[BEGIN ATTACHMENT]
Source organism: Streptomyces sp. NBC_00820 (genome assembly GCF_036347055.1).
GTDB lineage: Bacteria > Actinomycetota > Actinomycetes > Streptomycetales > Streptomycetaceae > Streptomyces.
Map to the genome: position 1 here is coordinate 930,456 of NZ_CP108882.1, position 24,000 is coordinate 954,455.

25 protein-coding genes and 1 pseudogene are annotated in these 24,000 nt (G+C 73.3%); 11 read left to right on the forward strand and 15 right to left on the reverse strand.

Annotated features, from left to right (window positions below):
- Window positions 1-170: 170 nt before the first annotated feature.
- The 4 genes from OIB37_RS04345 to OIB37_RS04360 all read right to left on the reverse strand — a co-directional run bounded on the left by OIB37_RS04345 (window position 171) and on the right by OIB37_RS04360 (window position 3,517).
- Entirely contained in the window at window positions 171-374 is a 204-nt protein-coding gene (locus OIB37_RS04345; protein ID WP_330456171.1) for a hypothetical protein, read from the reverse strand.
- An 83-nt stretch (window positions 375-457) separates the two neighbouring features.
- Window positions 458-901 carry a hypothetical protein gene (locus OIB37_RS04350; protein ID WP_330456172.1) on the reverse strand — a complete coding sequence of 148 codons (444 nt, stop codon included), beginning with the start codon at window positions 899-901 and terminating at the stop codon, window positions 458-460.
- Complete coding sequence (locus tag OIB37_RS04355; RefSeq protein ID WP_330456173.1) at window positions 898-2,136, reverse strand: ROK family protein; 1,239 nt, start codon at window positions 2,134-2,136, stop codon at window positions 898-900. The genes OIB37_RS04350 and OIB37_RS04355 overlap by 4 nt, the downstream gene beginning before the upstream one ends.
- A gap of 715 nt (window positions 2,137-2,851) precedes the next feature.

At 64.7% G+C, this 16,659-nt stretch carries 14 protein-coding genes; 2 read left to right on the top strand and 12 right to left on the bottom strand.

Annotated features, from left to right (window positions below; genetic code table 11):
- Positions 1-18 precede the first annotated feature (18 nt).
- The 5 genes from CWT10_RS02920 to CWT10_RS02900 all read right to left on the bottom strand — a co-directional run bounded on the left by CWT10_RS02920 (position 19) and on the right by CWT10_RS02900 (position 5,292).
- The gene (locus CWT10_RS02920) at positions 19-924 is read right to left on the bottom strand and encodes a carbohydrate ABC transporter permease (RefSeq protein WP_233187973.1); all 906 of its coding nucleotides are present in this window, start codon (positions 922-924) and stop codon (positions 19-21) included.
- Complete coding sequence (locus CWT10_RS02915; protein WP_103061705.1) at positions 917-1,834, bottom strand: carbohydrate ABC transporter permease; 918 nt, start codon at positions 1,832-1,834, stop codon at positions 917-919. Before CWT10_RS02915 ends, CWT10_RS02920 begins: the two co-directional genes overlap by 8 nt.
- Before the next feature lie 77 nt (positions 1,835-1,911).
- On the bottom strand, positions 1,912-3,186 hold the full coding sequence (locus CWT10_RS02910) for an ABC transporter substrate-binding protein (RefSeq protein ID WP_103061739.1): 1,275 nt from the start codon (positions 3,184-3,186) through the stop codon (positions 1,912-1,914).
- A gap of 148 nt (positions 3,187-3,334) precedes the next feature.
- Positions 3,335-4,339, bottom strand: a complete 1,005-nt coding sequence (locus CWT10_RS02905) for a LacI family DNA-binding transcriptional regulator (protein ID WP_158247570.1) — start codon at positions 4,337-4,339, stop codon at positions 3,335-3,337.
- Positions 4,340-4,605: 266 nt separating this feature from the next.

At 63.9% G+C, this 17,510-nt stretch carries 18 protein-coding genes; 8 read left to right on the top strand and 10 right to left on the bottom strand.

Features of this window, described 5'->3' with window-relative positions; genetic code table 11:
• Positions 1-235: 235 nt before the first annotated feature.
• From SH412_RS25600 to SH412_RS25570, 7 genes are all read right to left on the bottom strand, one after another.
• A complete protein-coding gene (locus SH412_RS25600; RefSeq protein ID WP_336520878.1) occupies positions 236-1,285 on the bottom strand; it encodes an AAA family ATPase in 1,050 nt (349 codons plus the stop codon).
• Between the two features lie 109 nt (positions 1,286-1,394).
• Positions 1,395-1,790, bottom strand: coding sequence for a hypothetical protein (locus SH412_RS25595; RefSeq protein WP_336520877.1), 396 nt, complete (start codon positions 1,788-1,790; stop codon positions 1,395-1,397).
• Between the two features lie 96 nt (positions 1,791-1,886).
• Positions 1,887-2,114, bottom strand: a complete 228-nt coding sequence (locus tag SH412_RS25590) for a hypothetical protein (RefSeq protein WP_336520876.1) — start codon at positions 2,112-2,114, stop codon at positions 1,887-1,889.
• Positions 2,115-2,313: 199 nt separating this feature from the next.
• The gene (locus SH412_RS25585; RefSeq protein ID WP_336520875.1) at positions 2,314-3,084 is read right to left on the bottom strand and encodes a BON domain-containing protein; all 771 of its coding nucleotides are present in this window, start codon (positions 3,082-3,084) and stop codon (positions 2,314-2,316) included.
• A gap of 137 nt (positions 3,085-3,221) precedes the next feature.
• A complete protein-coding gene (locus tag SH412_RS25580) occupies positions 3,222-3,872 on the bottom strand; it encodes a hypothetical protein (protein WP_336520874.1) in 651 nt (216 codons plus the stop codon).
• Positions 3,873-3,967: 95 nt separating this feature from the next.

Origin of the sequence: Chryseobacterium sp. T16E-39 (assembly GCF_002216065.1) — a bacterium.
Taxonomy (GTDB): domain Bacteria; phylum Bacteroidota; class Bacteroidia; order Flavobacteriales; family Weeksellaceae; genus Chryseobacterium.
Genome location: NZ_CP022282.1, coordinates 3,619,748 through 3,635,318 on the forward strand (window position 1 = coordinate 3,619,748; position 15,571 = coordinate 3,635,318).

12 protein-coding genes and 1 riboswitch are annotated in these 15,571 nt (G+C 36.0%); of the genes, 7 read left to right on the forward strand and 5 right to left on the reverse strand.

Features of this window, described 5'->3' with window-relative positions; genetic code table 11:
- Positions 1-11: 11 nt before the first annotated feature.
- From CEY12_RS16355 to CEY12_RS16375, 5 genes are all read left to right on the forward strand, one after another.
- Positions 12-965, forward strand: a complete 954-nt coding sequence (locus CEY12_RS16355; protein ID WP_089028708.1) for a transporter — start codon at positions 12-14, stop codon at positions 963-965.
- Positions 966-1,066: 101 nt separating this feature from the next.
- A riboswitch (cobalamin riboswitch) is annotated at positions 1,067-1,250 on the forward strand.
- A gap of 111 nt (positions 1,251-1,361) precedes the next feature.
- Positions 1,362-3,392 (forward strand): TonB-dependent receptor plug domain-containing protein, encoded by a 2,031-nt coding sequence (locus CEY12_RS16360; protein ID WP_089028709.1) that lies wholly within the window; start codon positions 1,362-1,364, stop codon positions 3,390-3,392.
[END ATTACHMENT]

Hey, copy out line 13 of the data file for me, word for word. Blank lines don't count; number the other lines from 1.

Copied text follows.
At 64.7% G+C, this 16,659-nt stretch carries 14 protein-coding genes; 2 read left to right on the top strand and 12 right to left on the bottom strand.